WASHINGTON - It sounds like science fiction: a group of doctors and scientists seeking to unravel the mysteries of the human brain.
But this $100 million project is very real, and the first phase will take place at the National Institutes of Health in Bethesda, Md.
A "dream team" of top minds will gather at NIH to map a strategy for the Brain Research Through Advancing Innovative Neurotechnologies, or BRAIN, initiative.
"The dream team will focus on what are appropriate goals for the first several years and different periods of time after that," says Dr. Story Landis, director of the National Institute of Neurological Disorders and Stroke at NIH.
She says initial projects are expected to focus on developing the technological tools researchers need to get a better look at just how the human brain functions. She says those tools will then enable significant advances to be made in all aspects of brain science.
Landis says three federal agencies will be involved: NIH, the National Science Foundation and the Defense Advanced Research Projects Agency. They will work with partners in the private sector - much like the successful project to map the human genome.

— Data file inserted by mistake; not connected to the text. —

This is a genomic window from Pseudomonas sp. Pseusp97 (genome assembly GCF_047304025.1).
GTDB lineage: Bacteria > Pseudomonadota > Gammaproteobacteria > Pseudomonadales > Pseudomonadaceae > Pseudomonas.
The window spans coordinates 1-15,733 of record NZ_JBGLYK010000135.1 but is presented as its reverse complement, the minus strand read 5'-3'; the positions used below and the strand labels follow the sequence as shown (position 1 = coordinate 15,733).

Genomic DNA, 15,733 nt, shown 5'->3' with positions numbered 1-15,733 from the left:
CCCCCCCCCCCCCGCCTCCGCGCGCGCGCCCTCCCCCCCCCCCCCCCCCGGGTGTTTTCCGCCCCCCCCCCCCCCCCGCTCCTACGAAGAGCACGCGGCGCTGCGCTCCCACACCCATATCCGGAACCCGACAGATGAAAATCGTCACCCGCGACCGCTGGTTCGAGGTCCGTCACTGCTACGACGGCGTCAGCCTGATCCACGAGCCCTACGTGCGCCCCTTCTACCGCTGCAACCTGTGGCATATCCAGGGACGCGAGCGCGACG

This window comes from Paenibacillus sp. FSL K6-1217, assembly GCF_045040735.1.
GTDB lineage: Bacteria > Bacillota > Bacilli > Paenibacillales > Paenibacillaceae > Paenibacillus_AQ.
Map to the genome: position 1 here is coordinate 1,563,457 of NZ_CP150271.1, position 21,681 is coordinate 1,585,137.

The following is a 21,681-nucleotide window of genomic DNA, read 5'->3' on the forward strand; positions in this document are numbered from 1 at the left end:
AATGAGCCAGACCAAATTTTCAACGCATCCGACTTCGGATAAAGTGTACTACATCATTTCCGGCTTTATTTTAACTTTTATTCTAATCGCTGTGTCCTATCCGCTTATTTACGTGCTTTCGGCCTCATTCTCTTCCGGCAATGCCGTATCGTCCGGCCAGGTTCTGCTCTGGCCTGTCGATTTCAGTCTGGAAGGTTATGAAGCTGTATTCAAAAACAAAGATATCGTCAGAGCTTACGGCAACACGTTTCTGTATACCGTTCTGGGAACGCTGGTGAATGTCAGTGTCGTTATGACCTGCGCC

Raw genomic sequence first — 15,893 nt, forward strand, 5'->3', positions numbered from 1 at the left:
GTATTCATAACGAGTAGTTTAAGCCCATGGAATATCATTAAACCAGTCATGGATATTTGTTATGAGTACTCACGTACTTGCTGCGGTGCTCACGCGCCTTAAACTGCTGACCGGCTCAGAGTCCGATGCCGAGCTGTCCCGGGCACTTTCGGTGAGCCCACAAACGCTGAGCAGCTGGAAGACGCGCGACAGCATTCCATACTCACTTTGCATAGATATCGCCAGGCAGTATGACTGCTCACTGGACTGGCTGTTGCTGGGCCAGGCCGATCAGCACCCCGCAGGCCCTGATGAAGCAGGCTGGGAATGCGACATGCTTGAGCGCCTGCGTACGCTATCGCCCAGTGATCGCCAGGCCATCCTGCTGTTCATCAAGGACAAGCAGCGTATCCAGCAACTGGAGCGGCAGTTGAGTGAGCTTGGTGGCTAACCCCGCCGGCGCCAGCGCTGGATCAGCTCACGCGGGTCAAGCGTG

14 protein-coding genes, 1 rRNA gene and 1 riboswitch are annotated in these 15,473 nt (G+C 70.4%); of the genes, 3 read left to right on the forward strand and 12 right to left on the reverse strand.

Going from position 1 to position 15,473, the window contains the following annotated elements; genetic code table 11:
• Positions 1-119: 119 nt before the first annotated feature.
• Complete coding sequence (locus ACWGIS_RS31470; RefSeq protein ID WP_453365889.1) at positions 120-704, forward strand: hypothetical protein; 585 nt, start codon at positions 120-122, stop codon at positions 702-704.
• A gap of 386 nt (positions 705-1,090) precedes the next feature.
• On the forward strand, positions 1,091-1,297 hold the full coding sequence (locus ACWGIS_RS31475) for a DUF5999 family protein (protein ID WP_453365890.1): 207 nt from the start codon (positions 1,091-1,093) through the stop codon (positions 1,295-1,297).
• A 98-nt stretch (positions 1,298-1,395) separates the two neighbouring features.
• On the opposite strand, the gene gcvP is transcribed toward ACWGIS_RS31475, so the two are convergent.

The funding has yet to be approved and the multi-agency project comes at a time of budget-tightening in Washington. But the money will be spread across those three agencies over a period of years.
Landis says no one should expect quick results. But she stresses the money will be well spent.
"The possibilities are indeed endless and all it is going to take is the will to actually implement this project, and the commitment of scientists to do the work to provide these new insights," Landis says.
President Barack Obama formally unveiled the brain initiative on Tuesday saying the knowledge gained will be "transformative."
Landis says a better understanding of brain function is likely to lead to better treatments for Parkinson's disease, epilepsy and other brain disorders. It may even result in ways to prevent Alzheimer's disease and create innovative strategies to deal with paralysis resulting from brain injury.
But doctors caution it will take time to unravel the mysteries of the brain and then apply all that has been learned to better treatments.
"Are we going to have have paralyzed patients walking tomorrow? No. Are we going to have significantly better treatments for epilepsy tomorrow? No," says Landis.
But could it happen in time? To that, she gives an unqualified "yes."
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